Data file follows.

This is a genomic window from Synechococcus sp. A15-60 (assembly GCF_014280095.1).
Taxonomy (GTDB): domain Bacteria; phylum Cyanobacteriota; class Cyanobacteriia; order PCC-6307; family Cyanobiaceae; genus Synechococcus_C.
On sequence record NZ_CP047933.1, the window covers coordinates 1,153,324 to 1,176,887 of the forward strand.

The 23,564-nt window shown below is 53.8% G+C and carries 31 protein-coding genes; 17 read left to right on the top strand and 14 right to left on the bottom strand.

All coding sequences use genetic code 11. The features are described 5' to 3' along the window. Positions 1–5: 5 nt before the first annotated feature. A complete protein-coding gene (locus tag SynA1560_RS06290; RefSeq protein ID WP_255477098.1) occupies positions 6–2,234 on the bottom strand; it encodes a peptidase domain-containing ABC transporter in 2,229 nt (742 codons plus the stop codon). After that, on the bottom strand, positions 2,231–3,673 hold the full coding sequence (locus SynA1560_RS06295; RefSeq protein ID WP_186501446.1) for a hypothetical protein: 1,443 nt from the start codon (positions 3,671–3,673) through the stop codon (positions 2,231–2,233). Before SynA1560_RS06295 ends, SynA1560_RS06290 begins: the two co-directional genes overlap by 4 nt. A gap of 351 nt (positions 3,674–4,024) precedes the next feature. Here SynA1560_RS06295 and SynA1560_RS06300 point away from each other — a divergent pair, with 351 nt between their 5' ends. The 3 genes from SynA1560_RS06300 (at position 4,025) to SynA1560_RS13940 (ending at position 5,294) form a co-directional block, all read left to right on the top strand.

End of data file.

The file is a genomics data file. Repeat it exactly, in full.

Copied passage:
This is a genomic window from Synechococcus sp. A15-60 (assembly GCF_014280095.1).
Taxonomy (GTDB): domain Bacteria; phylum Cyanobacteriota; class Cyanobacteriia; order PCC-6307; family Cyanobiaceae; genus Synechococcus_C.
On sequence record NZ_CP047933.1, the window covers coordinates 1,153,324 to 1,176,887 of the forward strand.

The 23,564-nt window shown below is 53.8% G+C and carries 31 protein-coding genes; 17 read left to right on the top strand and 14 right to left on the bottom strand.

All coding sequences use genetic code 11. The features are described 5' to 3' along the window. Positions 1–5: 5 nt before the first annotated feature. A complete protein-coding gene (locus tag SynA1560_RS06290; RefSeq protein ID WP_255477098.1) occupies positions 6–2,234 on the bottom strand; it encodes a peptidase domain-containing ABC transporter in 2,229 nt (742 codons plus the stop codon). After that, on the bottom strand, positions 2,231–3,673 hold the full coding sequence (locus SynA1560_RS06295; RefSeq protein ID WP_186501446.1) for a hypothetical protein: 1,443 nt from the start codon (positions 3,671–3,673) through the stop codon (positions 2,231–2,233). Before SynA1560_RS06295 ends, SynA1560_RS06290 begins: the two co-directional genes overlap by 4 nt. A gap of 351 nt (positions 3,674–4,024) precedes the next feature. Here SynA1560_RS06295 and SynA1560_RS06300 point away from each other — a divergent pair, with 351 nt between their 5' ends. The 3 genes from SynA1560_RS06300 (at position 4,025) to SynA1560_RS13940 (ending at position 5,294) form a co-directional block, all read left to right on the top strand.